The eco-friendly environs of the Romano Law Group
At first glance, it’s hard to guess that a law firm is housed in the four-story, 33,000-square-foot structure known as EcoCentre, located in Lake Worth a mile from the ocean. No dark wood paneling lines its corridors; no imposing rows of legal volumes fill its walls. The building is flooded with light and full of greenery; and in the middle, a 12-foot waterfall gives off a gentle roar.
The tour guide showing the eco-friendly building? More than likely, the head of Romano Law Group, John F. Romano.
“We get visitors when conventions of engineers or seminars of interior design professionals are in the area,” says Romano, with unmistakable enthusiasm. “It might be teachers bringing over classes from local colleges or grade schools. … I can be available!”
The EcoCentre is an ambitious attempt to build a firm’s sense of responsibility right into the structure it inhabits. “We won’t get a second chance to protect and preserve Mother Nature for future generations,” says Romano. He and his wife, Nancy, have four sons, four daughters-in-law, and 11 grandchildren. “It is our moral responsibility to do our part now—right now.”
It was built on the site of a medical practice owned for years by his father. The building needed to be dismantled—so all the materials were recycled. The grand opening came in summer 2008. The structure is registered with the U.S. Green Building Council.
Recycled Chicago brick was used for the exterior; inside wood is eco-friendly. And the “Living Machine” at the core of the EcoCentre purifies water from sinks and showers and recirculates it to irrigate interior landscaping. Condensation from the air-conditioning system creates a waterfall and ponds.
Eric Romano, one of John’s two sons at the firm, points out a patch of trees and greenery on the roof. It helps collect rain water, used to flush toilets.
“Some of the trees take bad things out of the water, some put good things into the water,” says Eric. “It naturally cleans out the water.”
“It kind of makes you feel like you’re at the ocean or alongside a stream,” says attorney Todd Romano, John’s other son at the firm.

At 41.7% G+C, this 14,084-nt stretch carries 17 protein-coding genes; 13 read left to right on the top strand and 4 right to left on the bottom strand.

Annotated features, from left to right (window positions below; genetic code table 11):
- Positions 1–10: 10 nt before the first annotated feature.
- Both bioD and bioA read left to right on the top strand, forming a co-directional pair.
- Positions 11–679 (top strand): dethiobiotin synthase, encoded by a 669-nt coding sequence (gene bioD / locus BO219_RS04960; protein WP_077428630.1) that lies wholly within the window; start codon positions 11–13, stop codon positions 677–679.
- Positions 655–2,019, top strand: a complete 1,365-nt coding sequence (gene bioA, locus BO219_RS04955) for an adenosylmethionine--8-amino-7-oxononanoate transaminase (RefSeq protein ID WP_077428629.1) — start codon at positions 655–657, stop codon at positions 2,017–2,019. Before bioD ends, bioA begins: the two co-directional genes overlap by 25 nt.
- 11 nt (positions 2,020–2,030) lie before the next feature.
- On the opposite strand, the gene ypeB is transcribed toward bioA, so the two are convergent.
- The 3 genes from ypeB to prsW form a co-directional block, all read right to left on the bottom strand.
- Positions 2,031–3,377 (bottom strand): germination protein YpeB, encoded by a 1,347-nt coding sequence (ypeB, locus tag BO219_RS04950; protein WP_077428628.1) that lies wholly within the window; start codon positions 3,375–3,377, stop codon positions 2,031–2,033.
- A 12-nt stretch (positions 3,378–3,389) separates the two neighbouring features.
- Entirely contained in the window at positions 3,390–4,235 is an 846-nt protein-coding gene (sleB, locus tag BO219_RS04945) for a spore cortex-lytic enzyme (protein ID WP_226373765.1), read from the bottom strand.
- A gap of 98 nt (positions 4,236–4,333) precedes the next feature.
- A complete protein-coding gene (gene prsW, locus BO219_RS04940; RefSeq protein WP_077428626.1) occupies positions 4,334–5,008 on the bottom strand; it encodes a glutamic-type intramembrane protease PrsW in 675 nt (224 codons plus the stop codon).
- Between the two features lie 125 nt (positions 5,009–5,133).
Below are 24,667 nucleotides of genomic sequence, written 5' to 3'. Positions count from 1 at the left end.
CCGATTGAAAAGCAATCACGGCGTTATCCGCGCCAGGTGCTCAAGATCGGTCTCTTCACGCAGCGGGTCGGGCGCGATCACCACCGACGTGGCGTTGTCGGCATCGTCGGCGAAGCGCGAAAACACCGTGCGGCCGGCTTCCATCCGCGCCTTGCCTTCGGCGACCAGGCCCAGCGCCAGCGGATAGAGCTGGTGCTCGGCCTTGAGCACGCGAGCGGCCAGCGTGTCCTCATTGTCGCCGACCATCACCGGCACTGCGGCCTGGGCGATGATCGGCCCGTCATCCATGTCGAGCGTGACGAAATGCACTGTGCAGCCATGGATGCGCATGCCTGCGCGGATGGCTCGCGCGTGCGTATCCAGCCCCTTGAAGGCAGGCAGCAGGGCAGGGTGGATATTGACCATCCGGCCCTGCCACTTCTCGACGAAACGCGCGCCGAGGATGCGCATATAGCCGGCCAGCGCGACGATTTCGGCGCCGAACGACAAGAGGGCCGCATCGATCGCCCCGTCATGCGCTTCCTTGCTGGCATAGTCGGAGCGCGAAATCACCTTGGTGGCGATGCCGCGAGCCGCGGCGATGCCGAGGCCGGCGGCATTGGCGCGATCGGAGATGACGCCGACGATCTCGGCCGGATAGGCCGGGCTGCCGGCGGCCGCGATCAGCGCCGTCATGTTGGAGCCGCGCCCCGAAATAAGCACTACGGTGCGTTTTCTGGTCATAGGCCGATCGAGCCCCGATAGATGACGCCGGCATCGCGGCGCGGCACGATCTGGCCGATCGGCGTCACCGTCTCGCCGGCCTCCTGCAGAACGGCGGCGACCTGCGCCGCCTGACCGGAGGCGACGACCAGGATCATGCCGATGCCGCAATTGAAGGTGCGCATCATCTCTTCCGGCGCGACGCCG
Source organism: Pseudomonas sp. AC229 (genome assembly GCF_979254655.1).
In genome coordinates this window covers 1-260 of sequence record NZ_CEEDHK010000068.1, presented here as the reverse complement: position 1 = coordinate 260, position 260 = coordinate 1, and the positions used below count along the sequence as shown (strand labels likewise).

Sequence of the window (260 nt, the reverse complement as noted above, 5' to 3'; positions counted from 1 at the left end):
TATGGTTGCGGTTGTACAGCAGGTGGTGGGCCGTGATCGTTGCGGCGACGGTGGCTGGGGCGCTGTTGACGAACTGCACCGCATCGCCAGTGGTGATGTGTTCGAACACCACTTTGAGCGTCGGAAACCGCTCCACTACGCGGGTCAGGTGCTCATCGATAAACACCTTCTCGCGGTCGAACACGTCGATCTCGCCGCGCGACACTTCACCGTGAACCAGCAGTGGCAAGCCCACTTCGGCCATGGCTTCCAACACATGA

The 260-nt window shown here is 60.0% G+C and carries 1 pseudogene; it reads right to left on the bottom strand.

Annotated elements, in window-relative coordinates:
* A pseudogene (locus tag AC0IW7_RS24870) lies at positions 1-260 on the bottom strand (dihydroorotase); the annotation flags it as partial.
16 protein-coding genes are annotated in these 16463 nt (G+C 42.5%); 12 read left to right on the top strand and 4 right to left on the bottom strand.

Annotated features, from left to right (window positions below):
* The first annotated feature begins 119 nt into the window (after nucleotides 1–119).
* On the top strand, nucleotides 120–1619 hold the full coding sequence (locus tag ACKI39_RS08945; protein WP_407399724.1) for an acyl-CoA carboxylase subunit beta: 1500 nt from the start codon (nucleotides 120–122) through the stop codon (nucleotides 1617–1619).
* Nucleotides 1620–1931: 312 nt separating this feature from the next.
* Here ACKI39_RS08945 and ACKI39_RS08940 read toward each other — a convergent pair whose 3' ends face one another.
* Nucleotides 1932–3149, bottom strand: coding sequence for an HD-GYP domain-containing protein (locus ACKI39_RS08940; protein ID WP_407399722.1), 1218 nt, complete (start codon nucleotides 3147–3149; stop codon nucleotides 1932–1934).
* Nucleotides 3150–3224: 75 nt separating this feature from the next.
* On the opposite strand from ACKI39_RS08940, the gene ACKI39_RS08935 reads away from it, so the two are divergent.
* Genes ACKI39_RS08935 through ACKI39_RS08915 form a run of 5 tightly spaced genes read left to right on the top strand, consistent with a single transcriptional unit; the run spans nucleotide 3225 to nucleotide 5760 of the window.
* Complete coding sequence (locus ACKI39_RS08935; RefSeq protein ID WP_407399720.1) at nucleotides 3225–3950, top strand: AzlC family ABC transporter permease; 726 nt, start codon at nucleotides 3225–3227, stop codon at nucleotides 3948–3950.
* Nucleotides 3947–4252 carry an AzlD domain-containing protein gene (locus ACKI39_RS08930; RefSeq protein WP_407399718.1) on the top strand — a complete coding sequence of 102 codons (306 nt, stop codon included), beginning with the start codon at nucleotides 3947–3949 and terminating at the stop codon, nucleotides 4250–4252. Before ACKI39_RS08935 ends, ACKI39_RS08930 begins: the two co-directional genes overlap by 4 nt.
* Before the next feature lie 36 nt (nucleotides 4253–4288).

The whole Centre, which has other tenants, follows green principles. Romano goes paperless as much as possible—there are no piles of banker’s boxes. The green ethos reaches right down to the lubricant used in the elevator: vegetable-based oil.
A hard-charging ex-Marine and Florida State University football star might seem an unlikely first-round draft pick for the environmental movement. “I guess you can say that I grew up as a Bambi child,” he says. “And as much as I am so proud of my time in the Marine Corps, it would be fair to say that I looked upon the mission as to seek and keep peace, not to go out and start wars.”
Romano formed the firm in 1991, and it’s become a personal injury powerhouse.
Clients have included computer engineer who witnessed an automobile accident and was calling 911 when the driver head-butted him. His head hit the pavement “like a hollow coconut,” a witness said. The Romano firm sued the head-butter and his employer, and in 2013 won $28.5 million for Adams, permanently injured by the assault, and his family.
“We are a law firm,” says Romano, “that I truly refer to as on the front lines duking it out in battle day in and day out.”
The Spec Sheet
> An 8,000-gallon cistern on the roof collects rainwater for recycling, ending up in a tank under the garage
> No traditional air conditioning ductwork on the roof. The building is cooled with a “chiller” system, featuring a 12-inch gap beneath each floor
> All wood used in furniture, railings and countertops comes from eco-certified lumber providers
> Recirculation saves 200,000 gallons of water per year
> Gray water is recycled to operate flush toilets
> Huge windows flood the atrium with light. No dark wood here
> The Centre cost $12 million to build